What’s the latest… September 2019 update
Construction of the artificial reef is now complete.
The temporary exclusion zone is no longer in place. While the primary purpose of the reef is coastal protection, surfing outcomes were considered in the reef’s design. Please observe safety signage prior to accessing the reef.
Palm Beach, or better known as ‘Palmy’ to the locals, has historically had less sand compared to other Gold Coast beaches which makes it one of our most vulnerable beaches to the threat of coastal erosion. After carefully considering an appropriate solution, the City developed the Palm Beach Shoreline Project, with the Palm Beach Artificial Reef being phase 2 of this project. Phase 1 saw the successful nourishment of Palm Beach in 2017 with over 470,000 cubic metres of clean sand.
From April through to October 2019, the City is constructing the Palm Beach Artificial Reef approximately 270 metres offshore from Nineteenth Avenue between the beach and the existing natural reef.
Surfer and beach user safety
The Palm Beach Artificial Reef is a submerged rock structure offshore of Nineteenth Avenue. Under certain swell conditions there is predicted to be waves breaking on the reef suitable for intermediate and advanced surfers. All beach users are advised to familiarise themselves with beach and surf safety information prior to accessing City Beaches.
Beach and surf users please note:
• Additional permanent signage has been installed along beach access ways detailing hazards and warnings related to the artificial reef. Please familiarise yourself with the information on these signs before entering the water.
• Observe the surf and wave conditions before surfing.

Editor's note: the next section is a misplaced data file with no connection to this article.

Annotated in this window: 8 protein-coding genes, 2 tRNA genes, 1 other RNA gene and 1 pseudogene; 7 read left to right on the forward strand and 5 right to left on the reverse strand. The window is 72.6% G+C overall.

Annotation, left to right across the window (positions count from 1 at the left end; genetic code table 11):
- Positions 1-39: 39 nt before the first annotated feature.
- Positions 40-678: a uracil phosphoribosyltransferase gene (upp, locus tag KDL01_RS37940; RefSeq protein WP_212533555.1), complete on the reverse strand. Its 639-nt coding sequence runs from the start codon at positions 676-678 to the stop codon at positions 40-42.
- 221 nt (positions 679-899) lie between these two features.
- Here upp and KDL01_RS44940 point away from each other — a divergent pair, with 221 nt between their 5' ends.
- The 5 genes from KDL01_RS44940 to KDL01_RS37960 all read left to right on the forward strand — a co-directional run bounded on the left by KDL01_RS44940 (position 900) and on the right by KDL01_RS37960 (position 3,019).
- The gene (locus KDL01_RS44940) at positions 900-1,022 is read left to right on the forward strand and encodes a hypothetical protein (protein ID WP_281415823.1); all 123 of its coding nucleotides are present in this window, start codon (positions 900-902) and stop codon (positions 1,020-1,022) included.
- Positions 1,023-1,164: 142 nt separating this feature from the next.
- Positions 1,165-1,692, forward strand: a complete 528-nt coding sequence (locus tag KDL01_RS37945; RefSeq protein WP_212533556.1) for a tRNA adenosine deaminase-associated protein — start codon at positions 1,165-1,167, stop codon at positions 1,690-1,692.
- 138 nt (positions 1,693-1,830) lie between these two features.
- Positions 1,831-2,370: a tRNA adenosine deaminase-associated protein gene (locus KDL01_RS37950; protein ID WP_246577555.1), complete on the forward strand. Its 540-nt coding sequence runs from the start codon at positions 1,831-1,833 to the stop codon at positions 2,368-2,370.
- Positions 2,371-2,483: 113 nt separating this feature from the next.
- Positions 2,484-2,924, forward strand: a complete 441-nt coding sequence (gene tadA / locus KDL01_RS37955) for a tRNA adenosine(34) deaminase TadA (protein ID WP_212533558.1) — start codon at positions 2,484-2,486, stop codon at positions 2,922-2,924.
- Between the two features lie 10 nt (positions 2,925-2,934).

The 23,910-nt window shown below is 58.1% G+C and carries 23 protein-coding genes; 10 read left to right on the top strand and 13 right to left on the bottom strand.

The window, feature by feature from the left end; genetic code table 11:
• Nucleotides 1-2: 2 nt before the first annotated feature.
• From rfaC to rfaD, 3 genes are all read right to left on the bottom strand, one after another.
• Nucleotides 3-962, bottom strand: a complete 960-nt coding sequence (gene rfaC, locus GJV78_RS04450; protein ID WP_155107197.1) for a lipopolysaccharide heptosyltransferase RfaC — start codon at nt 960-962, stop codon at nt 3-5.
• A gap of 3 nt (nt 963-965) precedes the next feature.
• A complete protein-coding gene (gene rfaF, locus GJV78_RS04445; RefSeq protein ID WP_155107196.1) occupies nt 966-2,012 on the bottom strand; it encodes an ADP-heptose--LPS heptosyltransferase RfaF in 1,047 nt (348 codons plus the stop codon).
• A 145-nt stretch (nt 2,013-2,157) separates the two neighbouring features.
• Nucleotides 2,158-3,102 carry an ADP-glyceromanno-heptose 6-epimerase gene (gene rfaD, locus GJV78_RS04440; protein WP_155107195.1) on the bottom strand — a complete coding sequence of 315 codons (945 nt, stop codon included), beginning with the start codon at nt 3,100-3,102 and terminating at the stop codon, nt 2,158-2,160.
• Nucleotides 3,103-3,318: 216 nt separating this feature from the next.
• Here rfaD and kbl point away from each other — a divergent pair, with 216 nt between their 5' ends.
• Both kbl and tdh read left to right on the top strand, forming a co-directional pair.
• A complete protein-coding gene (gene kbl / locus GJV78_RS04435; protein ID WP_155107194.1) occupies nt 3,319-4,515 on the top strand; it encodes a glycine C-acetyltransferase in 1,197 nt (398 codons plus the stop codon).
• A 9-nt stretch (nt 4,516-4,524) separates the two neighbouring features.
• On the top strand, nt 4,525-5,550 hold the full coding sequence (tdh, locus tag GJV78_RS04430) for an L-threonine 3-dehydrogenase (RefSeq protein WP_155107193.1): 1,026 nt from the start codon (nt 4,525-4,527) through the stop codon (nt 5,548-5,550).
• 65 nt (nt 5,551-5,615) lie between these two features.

• Water can be shallow above the artificial reef; please exercise caution when in close proximity.
• Conditions may be dangerous and can change unexpectedly.
• There may be strong currents and hazardous waves on and around the artificial reef at times.
• The submerged uneven rock surface may present an entanglement risk.
• Similar safety considerations exist when swimming or surfing near any submerged rocks.
• The area may not be patrolled by lifeguard services.
What it looks like
The reef will be constructed of large rock boulders quarried in South East Queensland and transported to site using barges. The boulders range from smaller ‘core’ rock to as large as 8 tonnes each, and will be strategically and carefully placed to form a structure 160 metres long and 80 metres wide. Once constructed, the reef will be 1.5 metres below the average water level at its highest point.
How it works
A lot of investigation and effort has gone into the design of the artificial reef including coastal data capture, computer modelling and wave tank testing to see how the beach behaves not just above the water line, but underneath the water too!
Here on the Gold Coast sand naturally moves north along the coast as a result of the predominant south easterly wave direction. This innovative underwater structure will influence the surrounding waves and currents to temporarily slow the northerly transport of sand around the reef. This will hold the additional sand delivered through the previous beach nourishment works for longer, and promote a long term increase in sand along vulnerable sections of Palm Beach.
The increase in sand will be located just offshore and not necessarily always visible to beach users. But rest assured this sand will act as a buffer to protect Palm Beach from future erosion events. Once sand has moved beyond the reef, it will naturally continue to move up the coast.
And for all the surfers out there, surf amenity has been considered in the design process – ensuring that the vision of the City’s Surf Management Plan is pursued.
Check out our video below for more facts about the Palm Beach Shoreline Project.
For more information on this project, please go to the City of Gold Coast website.
If you have any further queries about the project, please email email@example.com